- Develop playable and compelling video games
- An awareness of the fundamentals of computing (hardware, software, architecture and operating systems)
- An understanding of programming languages
- A clear sense of the issues involved in building and maintaining reliable software for the sophisticated demands of today's market and for the software industry as it develops throughout the 21st century
- An understanding of the social context and visual design aspects of software development together with the technical skills of programming
Our degrees have a large proportion of practical work in which you must deliver software projects, both individually and in groups. This mirrors as closely as possible a real world work environment. These projects develop your technical skills but also require you to tackle the broader aspects of the software development process, such as understanding users' needs and requirements and the design of interfaces on a number of platforms – from web pages to touch screen phones.
You'll also gain skills in teamwork, creative thinking, report writing, time management and organisation, presenting reasoned arguments to a range of audiences, and retrieval of information – all of which are sought by graduate employers.
The Department runs an MSc in Computer Games and Entertainment and successful graduates from BSc Games Programming would be well placed to apply for the Masters programme.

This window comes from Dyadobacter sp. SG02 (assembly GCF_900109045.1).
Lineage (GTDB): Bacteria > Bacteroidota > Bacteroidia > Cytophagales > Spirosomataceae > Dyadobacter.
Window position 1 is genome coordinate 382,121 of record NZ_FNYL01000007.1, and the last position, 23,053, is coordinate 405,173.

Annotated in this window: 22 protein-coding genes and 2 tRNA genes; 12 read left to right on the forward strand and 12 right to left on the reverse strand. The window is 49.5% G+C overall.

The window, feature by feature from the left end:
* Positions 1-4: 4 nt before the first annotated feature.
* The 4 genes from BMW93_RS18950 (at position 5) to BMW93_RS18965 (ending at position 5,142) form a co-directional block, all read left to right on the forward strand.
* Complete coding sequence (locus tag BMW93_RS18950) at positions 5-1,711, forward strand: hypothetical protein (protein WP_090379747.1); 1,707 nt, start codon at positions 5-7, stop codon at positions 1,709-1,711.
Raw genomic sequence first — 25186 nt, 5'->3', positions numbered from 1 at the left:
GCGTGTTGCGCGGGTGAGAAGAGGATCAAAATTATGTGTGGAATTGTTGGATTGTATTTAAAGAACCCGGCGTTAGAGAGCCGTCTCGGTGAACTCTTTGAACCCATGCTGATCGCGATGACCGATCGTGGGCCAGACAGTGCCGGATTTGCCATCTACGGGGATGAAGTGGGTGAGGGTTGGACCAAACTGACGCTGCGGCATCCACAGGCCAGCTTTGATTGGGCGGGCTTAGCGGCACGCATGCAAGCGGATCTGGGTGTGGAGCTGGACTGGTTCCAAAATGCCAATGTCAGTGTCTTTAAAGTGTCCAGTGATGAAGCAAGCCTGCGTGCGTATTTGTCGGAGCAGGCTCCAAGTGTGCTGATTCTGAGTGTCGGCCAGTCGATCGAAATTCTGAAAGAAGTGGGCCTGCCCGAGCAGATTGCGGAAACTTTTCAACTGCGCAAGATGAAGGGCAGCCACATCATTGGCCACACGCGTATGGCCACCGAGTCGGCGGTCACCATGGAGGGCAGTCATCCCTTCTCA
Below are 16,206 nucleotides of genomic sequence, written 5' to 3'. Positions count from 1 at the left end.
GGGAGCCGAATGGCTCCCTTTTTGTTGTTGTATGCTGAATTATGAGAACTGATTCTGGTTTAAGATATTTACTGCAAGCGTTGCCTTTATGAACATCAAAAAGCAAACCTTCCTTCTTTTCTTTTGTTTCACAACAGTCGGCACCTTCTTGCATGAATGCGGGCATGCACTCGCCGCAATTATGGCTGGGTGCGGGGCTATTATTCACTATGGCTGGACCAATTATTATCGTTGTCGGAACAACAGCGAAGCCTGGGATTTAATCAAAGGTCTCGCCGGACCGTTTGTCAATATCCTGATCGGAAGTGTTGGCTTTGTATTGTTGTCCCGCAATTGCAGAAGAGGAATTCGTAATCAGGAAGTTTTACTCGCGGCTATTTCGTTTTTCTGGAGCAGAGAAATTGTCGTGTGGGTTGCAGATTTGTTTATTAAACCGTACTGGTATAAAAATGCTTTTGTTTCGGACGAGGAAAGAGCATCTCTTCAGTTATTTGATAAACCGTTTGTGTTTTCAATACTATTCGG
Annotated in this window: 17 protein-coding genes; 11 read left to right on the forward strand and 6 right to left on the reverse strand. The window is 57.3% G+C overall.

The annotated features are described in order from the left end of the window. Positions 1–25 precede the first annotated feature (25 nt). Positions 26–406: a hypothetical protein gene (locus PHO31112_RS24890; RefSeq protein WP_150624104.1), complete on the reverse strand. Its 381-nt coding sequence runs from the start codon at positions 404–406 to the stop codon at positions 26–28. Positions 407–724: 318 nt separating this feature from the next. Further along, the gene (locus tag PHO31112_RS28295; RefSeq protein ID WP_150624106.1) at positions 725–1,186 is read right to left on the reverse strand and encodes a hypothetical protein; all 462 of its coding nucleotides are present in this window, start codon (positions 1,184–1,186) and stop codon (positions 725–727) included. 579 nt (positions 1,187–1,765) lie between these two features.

This programme aims to prepare students for a career programming in the games industry. Students would be able to take on jobs in many sectors in the games industry such as mobile games, casual game, social media games, and for the most successful students, AAA console game development. Students would also be able to progress to masters level study in games programming, which is an established route into high profile game development studios. The skills taught in the course are also applicable in other areas of computing such as mainstream programming jobs, mobile app development or web development.
Where do Goldsmiths computing graduates work?
Some of the recent graduate level careers for computing graduates have included:
- Video game developer
- Mobile App developer
- Film special effects and post-production
- Application programmer
- Web developer
- Computer music/sound engineer
- Interface designer
- Systems analyst
- Database manager